Inspired by the unabashed charms of homey mashed potatoes, generations of Eastern European Jewish cooks recast them in infinite incarnations. They reappeared as chremslach (crispy fried balls) or mixed with golden onions as savory fillings for knishes, blintzes, and kreplach.
My kreplach, with a voluptuous stuffing of buttery potatoes and burnished onions, fall somewhere between boiled and fried—prepared, in other words, like Chinese pot-sticker dumplings. They make a sensational appetizer, brunch, or dairy side dish.
Put the potatoes, garlic, and
While the potatoes are cooking, in a
Mash the potatoes until smooth (unlike knishes, kreplach are too small for a few homey little lumps), using your favorite tool—food mill, ricer, potato masher, or electric mixer; just don’t use a blender or food processor, which would make a gluey mess. Return the potatoes to the saucepan. With the heat on very low, beat in the fried onion and all of the cooking fat, the remaining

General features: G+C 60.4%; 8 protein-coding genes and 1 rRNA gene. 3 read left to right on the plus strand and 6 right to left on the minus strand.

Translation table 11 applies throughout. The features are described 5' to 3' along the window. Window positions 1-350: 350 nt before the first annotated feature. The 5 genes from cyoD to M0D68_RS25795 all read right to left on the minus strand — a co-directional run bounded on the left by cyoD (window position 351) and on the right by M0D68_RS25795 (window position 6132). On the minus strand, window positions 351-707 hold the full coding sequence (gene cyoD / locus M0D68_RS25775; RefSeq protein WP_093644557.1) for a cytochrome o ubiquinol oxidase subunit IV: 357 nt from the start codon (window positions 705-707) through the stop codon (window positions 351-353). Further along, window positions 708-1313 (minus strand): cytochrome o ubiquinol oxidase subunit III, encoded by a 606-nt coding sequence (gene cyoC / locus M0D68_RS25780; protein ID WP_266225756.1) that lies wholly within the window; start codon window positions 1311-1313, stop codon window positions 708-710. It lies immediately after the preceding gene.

Have a small bowl of water at hand. Place a wonton wrapper on a lightly floured surface, leaving the remaining wonton wrappers covered with a damp dish towel. Mound
Serve immediately, sprinkled with chopped scallions and dill, and accompanied by sour or yogurt cream.
“Without the potato, the Jewish Lithuanian household could not have existed. Mother was in her element with it. It was as if all her creative force bore down on that lowly tuber to transform it into one tempting magical form after another.”
Don Gussow, Chata Sonia
© 2008 Jayne Cohen. All rights reserved.